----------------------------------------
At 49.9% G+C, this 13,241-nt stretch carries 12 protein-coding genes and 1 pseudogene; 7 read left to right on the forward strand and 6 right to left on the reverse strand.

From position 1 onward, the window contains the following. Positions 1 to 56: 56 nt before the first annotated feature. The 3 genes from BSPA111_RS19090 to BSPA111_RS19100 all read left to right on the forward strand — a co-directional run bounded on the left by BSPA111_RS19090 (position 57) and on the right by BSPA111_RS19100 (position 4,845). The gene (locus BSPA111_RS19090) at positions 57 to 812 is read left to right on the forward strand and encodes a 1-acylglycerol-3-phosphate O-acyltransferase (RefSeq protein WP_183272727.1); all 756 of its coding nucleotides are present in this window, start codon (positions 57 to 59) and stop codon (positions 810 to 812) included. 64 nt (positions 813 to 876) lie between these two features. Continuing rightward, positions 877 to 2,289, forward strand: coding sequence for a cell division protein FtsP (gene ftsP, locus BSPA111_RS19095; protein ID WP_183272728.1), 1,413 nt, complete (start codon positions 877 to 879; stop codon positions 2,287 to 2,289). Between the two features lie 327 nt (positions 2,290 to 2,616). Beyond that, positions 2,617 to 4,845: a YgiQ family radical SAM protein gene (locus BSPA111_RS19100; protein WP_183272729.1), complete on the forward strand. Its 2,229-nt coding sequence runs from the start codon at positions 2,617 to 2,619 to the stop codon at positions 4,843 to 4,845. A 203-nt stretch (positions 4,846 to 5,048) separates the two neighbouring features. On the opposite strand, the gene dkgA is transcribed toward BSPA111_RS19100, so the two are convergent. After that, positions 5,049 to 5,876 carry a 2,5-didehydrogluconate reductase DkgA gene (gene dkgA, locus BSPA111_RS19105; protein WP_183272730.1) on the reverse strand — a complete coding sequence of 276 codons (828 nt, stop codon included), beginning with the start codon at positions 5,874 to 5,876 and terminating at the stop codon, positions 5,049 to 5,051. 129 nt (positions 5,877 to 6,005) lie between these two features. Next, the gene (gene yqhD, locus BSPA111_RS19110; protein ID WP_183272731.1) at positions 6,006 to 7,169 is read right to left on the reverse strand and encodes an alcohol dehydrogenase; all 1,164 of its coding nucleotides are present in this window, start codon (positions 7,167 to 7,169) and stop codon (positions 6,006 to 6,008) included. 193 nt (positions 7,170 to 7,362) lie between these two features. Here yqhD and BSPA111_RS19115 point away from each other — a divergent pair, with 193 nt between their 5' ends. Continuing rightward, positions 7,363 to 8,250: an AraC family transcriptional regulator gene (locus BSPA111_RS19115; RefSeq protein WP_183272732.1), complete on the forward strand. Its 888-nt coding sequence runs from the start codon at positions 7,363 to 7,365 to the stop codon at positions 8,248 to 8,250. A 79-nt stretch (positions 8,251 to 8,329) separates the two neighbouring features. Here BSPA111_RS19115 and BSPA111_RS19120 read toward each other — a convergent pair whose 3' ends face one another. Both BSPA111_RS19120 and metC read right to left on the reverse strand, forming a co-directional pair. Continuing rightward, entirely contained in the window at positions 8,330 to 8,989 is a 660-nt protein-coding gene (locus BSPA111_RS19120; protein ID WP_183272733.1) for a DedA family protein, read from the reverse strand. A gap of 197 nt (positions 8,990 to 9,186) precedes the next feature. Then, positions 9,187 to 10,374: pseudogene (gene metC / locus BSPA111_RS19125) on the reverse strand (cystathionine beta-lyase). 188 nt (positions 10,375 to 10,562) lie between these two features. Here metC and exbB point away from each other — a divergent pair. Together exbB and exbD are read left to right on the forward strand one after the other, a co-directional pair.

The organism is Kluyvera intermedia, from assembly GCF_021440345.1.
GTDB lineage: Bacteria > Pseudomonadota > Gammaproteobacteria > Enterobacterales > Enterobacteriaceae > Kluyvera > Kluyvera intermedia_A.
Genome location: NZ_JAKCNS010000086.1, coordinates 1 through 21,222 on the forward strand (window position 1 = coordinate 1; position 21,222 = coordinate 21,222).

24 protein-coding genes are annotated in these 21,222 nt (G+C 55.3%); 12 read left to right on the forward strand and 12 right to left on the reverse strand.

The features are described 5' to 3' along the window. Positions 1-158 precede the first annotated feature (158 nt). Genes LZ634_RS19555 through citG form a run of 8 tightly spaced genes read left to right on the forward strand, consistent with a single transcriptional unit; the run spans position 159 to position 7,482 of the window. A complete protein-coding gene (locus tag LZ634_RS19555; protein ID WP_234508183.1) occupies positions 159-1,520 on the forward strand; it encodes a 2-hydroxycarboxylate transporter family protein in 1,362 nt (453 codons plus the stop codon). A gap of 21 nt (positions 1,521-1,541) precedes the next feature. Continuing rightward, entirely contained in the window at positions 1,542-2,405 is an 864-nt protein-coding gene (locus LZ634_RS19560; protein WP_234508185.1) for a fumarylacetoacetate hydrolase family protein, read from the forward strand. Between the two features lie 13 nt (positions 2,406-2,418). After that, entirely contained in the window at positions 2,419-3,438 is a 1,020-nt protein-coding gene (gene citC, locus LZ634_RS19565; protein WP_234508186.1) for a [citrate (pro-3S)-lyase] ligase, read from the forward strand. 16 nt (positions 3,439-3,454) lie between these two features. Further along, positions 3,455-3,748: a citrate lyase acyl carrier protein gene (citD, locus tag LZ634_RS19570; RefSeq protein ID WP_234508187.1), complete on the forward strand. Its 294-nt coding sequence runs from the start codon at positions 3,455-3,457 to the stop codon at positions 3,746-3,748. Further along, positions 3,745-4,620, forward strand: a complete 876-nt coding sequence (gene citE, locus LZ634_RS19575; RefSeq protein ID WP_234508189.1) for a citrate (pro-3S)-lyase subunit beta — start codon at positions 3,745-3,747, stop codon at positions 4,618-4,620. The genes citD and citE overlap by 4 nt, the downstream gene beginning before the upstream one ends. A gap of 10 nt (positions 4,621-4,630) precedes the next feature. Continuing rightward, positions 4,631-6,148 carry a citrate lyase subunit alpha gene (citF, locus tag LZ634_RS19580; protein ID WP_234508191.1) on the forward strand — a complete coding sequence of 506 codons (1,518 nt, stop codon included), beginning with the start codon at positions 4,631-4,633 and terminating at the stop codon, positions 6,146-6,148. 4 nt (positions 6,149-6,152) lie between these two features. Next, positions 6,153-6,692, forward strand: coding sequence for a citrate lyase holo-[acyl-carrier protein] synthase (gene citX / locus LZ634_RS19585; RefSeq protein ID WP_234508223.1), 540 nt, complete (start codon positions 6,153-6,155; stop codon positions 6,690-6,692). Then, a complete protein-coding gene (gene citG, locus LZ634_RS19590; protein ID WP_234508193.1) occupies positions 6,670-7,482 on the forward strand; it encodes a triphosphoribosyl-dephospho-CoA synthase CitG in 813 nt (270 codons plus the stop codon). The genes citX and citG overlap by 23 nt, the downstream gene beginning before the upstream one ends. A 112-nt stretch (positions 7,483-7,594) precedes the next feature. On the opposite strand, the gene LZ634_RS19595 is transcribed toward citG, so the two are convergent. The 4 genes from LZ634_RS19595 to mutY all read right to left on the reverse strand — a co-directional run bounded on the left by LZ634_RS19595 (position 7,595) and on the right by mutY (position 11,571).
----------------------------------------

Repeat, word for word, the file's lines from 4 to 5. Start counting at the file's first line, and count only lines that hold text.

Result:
GTDB lineage: Bacteria > Pseudomonadota > Gammaproteobacteria > Enterobacterales > Enterobacteriaceae > Kluyvera > Kluyvera intermedia_A.
Genome location: NZ_JAKCNS010000086.1, coordinates 1 through 21,222 on the forward strand (window position 1 = coordinate 1; position 21,222 = coordinate 21,222).